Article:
Enterprises should audit all mission-critical systems to define what can be reused and repaired to increase effectiveness. Even systems operating at 90% effectiveness can be improved. If the figure is as low as 50%, systems should be scrubbed to remove blockages and enhance effectiveness. If systems do not respond or cannot be used more effectively, they should be removed and replaced with updated versions.
6. Grow (Minus the Groans)
Harness the momentum of change programs by revisiting staff incentives. Change often makes existing approaches obsolete, which can result in unintended and counterproductive behavior.
Everyone in the enterprise must tune in to the idea of growth. A proper system of reward aligned with growth should be universally understood and implemented. Bonuses awarded for regular attendance are one thing, but proper reward for sustainable growth should be at the core of a reward system targeting the right people.
7. Reach a New Normal
Transformation does not have an end date. Continuous improvement is the status quo—and it should be applied to everyday operations as the business evolves.
A more targeted transformation approach in a multinational business brings together disparate cultures under one umbrella. A strong ethical sense must underpin growth and customer relationships. Reaching a new plateau and sense of normalcy can enliven companies and open fresh channels of thinking.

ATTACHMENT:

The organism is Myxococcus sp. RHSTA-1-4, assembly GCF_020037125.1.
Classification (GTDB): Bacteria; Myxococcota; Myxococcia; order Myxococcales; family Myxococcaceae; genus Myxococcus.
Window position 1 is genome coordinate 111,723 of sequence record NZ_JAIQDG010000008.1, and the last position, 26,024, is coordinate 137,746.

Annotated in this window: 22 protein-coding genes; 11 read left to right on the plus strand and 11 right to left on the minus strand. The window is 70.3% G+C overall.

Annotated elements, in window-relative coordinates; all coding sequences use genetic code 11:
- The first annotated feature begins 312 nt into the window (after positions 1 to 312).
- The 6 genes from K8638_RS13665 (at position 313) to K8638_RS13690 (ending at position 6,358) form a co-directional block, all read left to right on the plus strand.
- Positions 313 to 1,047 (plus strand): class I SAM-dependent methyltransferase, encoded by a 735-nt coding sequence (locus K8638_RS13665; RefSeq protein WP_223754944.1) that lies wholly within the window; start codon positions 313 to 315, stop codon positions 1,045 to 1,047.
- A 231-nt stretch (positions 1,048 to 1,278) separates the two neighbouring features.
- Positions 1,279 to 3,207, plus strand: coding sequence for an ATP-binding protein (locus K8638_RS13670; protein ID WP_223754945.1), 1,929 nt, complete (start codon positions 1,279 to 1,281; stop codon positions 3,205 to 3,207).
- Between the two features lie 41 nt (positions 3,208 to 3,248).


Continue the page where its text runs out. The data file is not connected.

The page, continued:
The real value of finance transformation is found in changing resources’ behaviors around new, defined ways of doing business. As new processes are designed and technologies are implemented, their impacts will be negligible or even value-destroying if resources do not understand or conform to updated processes.
No single template can be applied to all businesses. The best change consultants get under the skin of a business, bringing an intuitive sense of where it can go and helping to broker the right balance of outcomes across diverse business needs. The seven steps for tactical change can be tailored to meet the needs of individual business circumstances in an inclusive environment to achieve lasting rewards.